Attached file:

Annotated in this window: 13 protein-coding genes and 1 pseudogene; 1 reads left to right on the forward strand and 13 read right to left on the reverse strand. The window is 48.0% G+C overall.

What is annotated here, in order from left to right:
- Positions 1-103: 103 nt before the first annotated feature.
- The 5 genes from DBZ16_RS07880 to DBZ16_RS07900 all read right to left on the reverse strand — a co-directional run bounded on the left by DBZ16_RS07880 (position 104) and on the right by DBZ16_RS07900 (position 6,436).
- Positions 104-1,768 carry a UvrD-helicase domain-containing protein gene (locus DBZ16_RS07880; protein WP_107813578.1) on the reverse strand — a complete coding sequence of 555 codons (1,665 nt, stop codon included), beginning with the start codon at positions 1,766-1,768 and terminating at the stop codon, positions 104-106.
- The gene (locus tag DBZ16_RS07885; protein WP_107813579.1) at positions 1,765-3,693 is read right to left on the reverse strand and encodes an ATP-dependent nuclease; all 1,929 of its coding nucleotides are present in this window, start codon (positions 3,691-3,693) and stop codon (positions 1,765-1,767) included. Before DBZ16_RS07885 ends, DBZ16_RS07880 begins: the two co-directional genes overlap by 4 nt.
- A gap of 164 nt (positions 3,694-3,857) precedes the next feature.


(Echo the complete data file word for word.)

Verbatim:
Annotated in this window: 13 protein-coding genes and 1 pseudogene; 1 reads left to right on the forward strand and 13 read right to left on the reverse strand. The window is 48.0% G+C overall.

What is annotated here, in order from left to right:
- Positions 1-103: 103 nt before the first annotated feature.
- The 5 genes from DBZ16_RS07880 to DBZ16_RS07900 all read right to left on the reverse strand — a co-directional run bounded on the left by DBZ16_RS07880 (position 104) and on the right by DBZ16_RS07900 (position 6,436).
- Positions 104-1,768 carry a UvrD-helicase domain-containing protein gene (locus DBZ16_RS07880; protein WP_107813578.1) on the reverse strand — a complete coding sequence of 555 codons (1,665 nt, stop codon included), beginning with the start codon at positions 1,766-1,768 and terminating at the stop codon, positions 104-106.
- The gene (locus tag DBZ16_RS07885; protein WP_107813579.1) at positions 1,765-3,693 is read right to left on the reverse strand and encodes an ATP-dependent nuclease; all 1,929 of its coding nucleotides are present in this window, start codon (positions 3,691-3,693) and stop codon (positions 1,765-1,767) included. Before DBZ16_RS07885 ends, DBZ16_RS07880 begins: the two co-directional genes overlap by 4 nt.
- A gap of 164 nt (positions 3,694-3,857) precedes the next feature.